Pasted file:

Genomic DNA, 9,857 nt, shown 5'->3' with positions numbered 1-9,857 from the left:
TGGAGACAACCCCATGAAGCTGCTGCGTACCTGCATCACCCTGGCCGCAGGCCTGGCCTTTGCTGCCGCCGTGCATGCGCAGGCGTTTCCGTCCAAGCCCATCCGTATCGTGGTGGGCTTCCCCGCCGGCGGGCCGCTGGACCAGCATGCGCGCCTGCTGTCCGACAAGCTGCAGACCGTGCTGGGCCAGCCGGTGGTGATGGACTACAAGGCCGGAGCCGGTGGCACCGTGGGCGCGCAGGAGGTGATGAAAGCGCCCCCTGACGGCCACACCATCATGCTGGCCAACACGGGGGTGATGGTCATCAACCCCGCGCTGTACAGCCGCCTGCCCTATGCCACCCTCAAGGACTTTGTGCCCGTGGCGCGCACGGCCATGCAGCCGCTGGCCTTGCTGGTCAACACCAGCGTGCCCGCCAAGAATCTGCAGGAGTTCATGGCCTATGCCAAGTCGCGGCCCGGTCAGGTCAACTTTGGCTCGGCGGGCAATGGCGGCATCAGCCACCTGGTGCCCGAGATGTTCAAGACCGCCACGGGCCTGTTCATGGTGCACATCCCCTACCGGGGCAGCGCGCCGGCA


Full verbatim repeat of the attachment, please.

Genomic DNA, 9,857 nt, shown 5'->3' with positions numbered 1-9,857 from the left:
TGGAGACAACCCCATGAAGCTGCTGCGTACCTGCATCACCCTGGCCGCAGGCCTGGCCTTTGCTGCCGCCGTGCATGCGCAGGCGTTTCCGTCCAAGCCCATCCGTATCGTGGTGGGCTTCCCCGCCGGCGGGCCGCTGGACCAGCATGCGCGCCTGCTGTCCGACAAGCTGCAGACCGTGCTGGGCCAGCCGGTGGTGATGGACTACAAGGCCGGAGCCGGTGGCACCGTGGGCGCGCAGGAGGTGATGAAAGCGCCCCCTGACGGCCACACCATCATGCTGGCCAACACGGGGGTGATGGTCATCAACCCCGCGCTGTACAGCCGCCTGCCCTATGCCACCCTCAAGGACTTTGTGCCCGTGGCGCGCACGGCCATGCAGCCGCTGGCCTTGCTGGTCAACACCAGCGTGCCCGCCAAGAATCTGCAGGAGTTCATGGCCTATGCCAAGTCGCGGCCCGGTCAGGTCAACTTTGGCTCGGCGGGCAATGGCGGCATCAGCCACCTGGTGCCCGAGATGTTCAAGACCGCCACGGGCCTGTTCATGGTGCACATCCCCTACCGGGGCAGCGCGCCGGCA